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Why so many repeaters?
Why not just use club repeaters?
Aren't All Repeaters Emergency Repeaters?
Who Can Use EMRG Repeaters
EMRG Repeater Equipment

Additional Information

What Is A Repeater?
EMRG Repeater Guide
EMRG Pocket Repeater List
Building Robust Repeaters For Amateur Radio Emergency Communications
SLVRC - Repeater Council
Repeater Section EMRG Library


Ottawa is a large city, about 85 km across (by air), so effective emergency communications requires repeaters. No one repeater can cover the whole City of Ottawa and meet all communications requirements, so EMRG has a mix of Wide Area, Regional and Community Repeaters.

  • Wide Area Repeaters are required to link locations across the City and potentially beyond the City borders.
  • Regional repeaters provide additional capacity within communities, or to link communities together, or to link communities with central support sites. The Regional repeaters have greater coverage than a community repeater, but not as much as a wide area repeater.
  • Community repeaters provide a solution for local communications, where using a wide area repeater is not an effective use of resources. There are communities within the City which tend to define a functional unit and Community Repeaters provide coverage within these smaller functional units for local citizen patrols or for linking local sites of interest.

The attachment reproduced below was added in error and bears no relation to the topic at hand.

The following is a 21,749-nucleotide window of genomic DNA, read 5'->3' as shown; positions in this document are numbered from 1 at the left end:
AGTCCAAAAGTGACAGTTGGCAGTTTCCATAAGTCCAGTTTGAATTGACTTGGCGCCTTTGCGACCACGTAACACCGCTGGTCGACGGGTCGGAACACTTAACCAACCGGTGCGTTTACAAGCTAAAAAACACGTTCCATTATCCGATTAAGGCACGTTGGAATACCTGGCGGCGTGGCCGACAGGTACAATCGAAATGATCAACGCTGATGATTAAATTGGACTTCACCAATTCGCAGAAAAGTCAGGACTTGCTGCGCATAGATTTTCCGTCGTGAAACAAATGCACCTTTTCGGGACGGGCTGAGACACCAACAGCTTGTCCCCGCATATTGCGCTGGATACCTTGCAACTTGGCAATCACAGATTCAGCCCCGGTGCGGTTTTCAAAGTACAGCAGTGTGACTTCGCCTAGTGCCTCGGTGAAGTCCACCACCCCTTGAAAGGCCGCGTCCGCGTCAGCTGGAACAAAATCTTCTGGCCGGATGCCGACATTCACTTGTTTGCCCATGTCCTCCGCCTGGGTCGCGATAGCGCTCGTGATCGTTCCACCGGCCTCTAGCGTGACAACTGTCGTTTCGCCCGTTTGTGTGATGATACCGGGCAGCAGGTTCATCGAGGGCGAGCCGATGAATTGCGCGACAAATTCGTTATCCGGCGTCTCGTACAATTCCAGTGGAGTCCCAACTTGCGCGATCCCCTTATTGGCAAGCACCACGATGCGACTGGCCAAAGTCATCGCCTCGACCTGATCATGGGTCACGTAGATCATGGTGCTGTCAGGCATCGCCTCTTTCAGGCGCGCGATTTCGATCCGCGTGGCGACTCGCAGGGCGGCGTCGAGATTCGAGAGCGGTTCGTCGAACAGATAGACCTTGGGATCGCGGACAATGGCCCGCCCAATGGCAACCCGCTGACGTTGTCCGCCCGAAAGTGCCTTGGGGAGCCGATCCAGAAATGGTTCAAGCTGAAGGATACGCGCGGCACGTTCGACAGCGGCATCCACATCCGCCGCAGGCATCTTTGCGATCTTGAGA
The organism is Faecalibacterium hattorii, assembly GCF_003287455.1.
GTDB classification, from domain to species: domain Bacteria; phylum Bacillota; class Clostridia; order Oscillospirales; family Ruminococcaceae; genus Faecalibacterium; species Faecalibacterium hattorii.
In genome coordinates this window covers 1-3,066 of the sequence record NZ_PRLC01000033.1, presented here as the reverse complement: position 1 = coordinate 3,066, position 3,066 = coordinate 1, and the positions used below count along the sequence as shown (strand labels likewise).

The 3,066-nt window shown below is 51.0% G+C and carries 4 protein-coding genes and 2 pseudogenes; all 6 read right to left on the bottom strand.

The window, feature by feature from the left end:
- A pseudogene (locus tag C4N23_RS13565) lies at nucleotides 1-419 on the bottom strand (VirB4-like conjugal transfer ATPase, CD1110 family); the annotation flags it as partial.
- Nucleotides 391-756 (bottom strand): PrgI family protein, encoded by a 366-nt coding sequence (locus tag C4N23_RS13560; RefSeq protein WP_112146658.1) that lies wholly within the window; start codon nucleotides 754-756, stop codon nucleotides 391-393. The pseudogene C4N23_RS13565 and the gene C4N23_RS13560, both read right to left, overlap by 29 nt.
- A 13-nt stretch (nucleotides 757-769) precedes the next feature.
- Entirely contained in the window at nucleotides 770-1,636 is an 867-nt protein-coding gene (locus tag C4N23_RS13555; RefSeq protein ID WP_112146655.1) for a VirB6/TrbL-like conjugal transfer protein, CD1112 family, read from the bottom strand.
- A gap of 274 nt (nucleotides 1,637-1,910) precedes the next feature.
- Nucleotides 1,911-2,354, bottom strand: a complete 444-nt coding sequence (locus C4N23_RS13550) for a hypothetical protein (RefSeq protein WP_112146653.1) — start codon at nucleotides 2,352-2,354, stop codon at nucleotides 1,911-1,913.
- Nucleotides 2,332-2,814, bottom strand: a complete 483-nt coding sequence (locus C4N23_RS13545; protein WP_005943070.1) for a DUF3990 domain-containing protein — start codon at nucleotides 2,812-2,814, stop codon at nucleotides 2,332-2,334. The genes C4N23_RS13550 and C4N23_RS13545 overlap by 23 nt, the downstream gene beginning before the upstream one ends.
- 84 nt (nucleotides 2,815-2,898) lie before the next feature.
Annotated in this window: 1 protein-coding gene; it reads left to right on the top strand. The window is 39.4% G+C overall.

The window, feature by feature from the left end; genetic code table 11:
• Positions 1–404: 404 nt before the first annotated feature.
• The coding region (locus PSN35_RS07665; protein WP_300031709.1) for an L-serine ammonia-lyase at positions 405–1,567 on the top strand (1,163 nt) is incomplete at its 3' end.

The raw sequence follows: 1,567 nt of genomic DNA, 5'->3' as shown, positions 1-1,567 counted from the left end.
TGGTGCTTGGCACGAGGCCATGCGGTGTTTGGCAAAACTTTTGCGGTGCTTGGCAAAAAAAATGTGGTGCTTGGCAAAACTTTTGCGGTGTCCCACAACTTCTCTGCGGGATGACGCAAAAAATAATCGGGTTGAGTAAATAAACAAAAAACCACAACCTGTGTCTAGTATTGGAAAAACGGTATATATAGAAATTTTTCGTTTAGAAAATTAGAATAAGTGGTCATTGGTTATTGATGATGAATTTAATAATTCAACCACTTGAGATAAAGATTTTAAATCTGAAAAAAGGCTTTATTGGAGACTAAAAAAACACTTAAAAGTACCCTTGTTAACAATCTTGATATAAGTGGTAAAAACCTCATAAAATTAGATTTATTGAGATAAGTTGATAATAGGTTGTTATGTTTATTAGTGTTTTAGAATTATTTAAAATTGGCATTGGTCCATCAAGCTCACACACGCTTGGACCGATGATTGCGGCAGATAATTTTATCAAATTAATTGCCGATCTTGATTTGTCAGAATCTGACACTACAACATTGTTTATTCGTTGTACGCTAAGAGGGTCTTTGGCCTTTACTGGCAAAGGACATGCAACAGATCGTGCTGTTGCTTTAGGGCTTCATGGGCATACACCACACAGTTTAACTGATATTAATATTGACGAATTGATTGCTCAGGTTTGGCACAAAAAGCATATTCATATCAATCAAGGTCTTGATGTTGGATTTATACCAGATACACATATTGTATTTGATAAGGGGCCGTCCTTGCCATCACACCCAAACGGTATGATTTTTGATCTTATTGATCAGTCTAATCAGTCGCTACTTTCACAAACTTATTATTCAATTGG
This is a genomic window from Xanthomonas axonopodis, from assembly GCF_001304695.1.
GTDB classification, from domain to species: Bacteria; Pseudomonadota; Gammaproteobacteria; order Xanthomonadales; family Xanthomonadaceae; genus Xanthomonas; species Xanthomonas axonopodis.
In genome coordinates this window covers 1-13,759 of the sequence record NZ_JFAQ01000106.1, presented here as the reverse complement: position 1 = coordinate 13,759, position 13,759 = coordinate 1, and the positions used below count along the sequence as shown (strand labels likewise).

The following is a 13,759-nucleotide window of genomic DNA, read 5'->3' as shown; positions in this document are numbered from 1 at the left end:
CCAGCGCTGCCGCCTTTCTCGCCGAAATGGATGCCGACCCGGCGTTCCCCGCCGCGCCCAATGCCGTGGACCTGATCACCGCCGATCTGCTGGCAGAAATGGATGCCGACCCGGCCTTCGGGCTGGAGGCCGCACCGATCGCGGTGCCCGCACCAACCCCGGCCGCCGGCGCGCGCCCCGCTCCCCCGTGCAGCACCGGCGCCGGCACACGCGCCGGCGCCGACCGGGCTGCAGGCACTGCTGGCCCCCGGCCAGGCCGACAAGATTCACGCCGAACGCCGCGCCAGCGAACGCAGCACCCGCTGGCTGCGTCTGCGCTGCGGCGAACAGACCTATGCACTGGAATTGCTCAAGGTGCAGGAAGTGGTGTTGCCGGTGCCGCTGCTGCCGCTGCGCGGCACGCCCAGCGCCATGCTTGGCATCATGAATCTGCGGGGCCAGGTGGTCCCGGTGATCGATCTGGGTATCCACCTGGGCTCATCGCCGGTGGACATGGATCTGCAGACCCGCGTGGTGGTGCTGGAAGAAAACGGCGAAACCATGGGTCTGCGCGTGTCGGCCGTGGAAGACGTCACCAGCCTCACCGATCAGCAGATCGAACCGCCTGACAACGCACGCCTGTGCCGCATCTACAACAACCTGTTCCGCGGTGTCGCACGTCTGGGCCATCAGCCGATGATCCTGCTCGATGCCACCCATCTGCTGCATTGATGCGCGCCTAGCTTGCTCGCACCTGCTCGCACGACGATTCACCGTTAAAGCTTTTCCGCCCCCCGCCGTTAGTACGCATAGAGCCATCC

Why So Many Repeaters?

Some people ask "Why so many repeaters?". The reason is that EMRG is preparing for an unknown emergency, covering an unknown area of the City, which may have caused unknown damage. Not all communications functions can go on one repeater, so Hospitals for example would be on a separate repeater from shelter management and a local community patrol would be on a local repeater, not a wide area one.

The emergency may be low impact, but cover the whole City, like the Ice Storm or the Power Outage, so repeaters are required across the City. Other emergencies may be higher impact, but cover a much smaller portion of the City, so there are several repeaters required in a small area. Another issue is that depending on the type of emergency, some or all of the repeaters may have been damaged.

With enough repeater infrastructure in place, there is a good chance that there will be sufficient repeater capacity, where required, to provide effective emergency communications. Ottawa has a large number of repeaters in place today and the repeater owners willingly make their repeaters available in an emergency. EMRG repeaters fill in the gaps.

Why Not Just Use Club Repeaters?

In the past, EMRG did not own any voice repeaters, and relied on the repeater infrastructure provided by local Amateur radio clubs. This view began to change around 2002, for several reasons:

  • Many local repeaters have had performance issues, have been off the air for extended periods, have aging electronics, no battery backup, the owners are aging, the club longevity is in question, and site access for the repeaters is getting difficult.